|New Civilization News: BlogWalk 1.0|
Category: Knowledge Management
4 comments21 Mar 2004 @ 10:11 by Jon Husband @22.214.171.124 : Blogging in Organizations
A key point re: the use of blogging is, as you have rightly pointed out, that relationships develop, knowledge is shared, and knowledge can get built quite easily - as well as the planning of action - all in a human voice, with commitment behind it.
A key problem for organizations associated with this key point ... is the place from which something starts happening via blogging. The two or more participants take the time, or follow their own style, in terms of getting to know someone and then build rlationship and such from there. Starts from wariness but the willingness to be open to and build trust - whereas, in many organizations, the people have been assigned to "places/roles", and they are friendly with each other, but there are the reward and punishment elements fo performance, getting things right, not wasting time, no play, formal organization/industry jargon, the lack of slack to cover for "oops" or vulnerability, or even the permission to diseent.
Al of these will probably contribute to a pretty difficult environment in which to get good, raucous, flowing, rich conversation happening between people, via blogging. It's cultural, and sociology always trumps technology. So, for getting into organizations and getting to be effective, it's probbly gonna have to come from the leader, the hierarch, who believes in her or his gut in an open culture and a generally egalitarian, high-knowledge, high-play, high-curiosity company and working environment.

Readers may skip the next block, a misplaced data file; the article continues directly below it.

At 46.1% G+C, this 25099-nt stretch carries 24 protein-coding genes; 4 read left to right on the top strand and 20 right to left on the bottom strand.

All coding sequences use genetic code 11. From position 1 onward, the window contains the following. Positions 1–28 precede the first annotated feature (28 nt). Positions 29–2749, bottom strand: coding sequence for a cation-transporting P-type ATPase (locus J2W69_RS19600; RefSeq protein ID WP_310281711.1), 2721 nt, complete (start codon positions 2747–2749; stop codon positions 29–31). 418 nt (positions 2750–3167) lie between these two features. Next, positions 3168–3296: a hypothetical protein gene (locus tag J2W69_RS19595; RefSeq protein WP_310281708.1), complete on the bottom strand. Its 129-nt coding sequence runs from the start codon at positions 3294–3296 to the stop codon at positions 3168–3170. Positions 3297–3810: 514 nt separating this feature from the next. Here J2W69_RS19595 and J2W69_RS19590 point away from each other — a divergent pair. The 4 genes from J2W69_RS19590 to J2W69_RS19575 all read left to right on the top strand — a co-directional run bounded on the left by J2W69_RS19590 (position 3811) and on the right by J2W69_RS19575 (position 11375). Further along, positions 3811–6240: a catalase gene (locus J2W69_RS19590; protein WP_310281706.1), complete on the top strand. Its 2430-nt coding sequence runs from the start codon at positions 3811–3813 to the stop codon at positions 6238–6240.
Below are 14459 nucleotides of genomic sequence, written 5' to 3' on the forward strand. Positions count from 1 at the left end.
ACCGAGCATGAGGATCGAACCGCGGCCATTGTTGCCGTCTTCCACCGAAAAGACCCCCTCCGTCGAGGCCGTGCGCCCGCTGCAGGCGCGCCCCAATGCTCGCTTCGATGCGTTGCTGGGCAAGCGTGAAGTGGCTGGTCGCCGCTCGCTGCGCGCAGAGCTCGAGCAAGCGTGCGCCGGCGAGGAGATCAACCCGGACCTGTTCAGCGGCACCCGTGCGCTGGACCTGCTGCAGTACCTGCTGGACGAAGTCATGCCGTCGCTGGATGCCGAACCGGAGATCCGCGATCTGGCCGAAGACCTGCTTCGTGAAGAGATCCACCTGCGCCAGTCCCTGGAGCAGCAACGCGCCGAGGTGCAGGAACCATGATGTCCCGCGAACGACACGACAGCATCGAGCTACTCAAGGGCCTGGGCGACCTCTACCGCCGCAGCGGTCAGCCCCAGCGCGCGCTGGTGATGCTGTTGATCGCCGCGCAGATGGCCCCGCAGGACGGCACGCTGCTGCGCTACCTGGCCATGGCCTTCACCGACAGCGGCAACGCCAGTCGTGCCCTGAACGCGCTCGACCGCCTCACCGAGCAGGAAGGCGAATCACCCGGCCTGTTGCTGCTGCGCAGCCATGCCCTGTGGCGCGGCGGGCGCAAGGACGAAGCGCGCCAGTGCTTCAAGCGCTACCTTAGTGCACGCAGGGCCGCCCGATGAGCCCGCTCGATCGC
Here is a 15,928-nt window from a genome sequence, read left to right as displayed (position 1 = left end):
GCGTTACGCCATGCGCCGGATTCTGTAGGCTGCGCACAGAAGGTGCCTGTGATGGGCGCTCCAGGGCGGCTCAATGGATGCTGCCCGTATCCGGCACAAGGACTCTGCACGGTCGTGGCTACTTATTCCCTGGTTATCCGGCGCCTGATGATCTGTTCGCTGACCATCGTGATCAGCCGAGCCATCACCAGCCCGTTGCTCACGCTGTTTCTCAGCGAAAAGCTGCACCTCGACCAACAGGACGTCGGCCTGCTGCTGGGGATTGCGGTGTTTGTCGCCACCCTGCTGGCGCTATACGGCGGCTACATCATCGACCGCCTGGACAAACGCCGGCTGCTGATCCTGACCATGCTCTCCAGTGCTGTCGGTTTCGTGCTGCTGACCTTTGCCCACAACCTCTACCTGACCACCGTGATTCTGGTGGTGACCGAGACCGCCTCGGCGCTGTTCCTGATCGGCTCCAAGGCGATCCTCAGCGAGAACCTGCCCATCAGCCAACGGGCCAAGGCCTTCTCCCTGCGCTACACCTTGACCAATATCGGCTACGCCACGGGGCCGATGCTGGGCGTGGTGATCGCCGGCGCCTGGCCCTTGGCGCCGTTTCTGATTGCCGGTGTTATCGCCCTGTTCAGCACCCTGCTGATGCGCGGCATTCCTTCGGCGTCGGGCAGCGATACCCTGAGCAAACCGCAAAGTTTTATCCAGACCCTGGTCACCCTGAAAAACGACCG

Where it would be fun to blog about what is done for work, and make it a way to make some of that work more fun for the individuals doing their part of it. What a great approach where cross-functional teams are necessary.
21 Mar 2004 @ 13:48 by ming : Organizational Blogging
Yeah, It is a big jump to actually embrace an open culture. At first people might sneak blogging into their organizations by trying to match it with various kinds of roles and outcomes. A way of collaborating on product development; something for human resources to do; an employee morale booster; a way of communicating to customers. But blogging is really such a personal thing that it doesn't really work well to assign outcomes to it, or to try to limit what kind of stuff one is allowed to write about. That sort of becomes a different medium. But it might be a way of getting started, as a guerilla strategy.
But really, to work well, it has to be a commitment to transformation of the whole organization, a commitment to an open, free culture, and an understanding that it will actually work, businesswise. And that can only come from the top and down, if it is a top-down organization.
21 Mar 2004 @ 15:38 by lugon @126.96.36.199 : maybe a mixture?
"Can only come from the top and down".
There's also the freelancers. A number of those will blog if they see it in their interest to be open. Some may even write about the insides of the companies. The companies may then be tempted to sort of "blog back", much as artists who have been misquoted tend to make their own tape recording of the interviews - some have learnt not to trust journalists.
Ok, I don't see that happening massively soon, but it's a possibility. Or maybe not. Time will tell, and I hope we'll see it.
23 Mar 2004 @ 12:32 by Jon Husband @188.8.131.52 : Blogging and Organizations and People
As we know, making money and "business" depends on some "friction" in the exchanges between people, and there are lots of rules about hwat the friction can and should consist of. This is the the problem (and the opportunity ??) for things like blogging.
There's lots of wasted "friction" between people in organizations, for all the wrong reasons - but it's definitely what people are used to and what accommodates (badly) all the ego and power trips between people - because of the competition and the glory of that in our society.
That's something blogging changes too - ego and power, how they are accessed and used.
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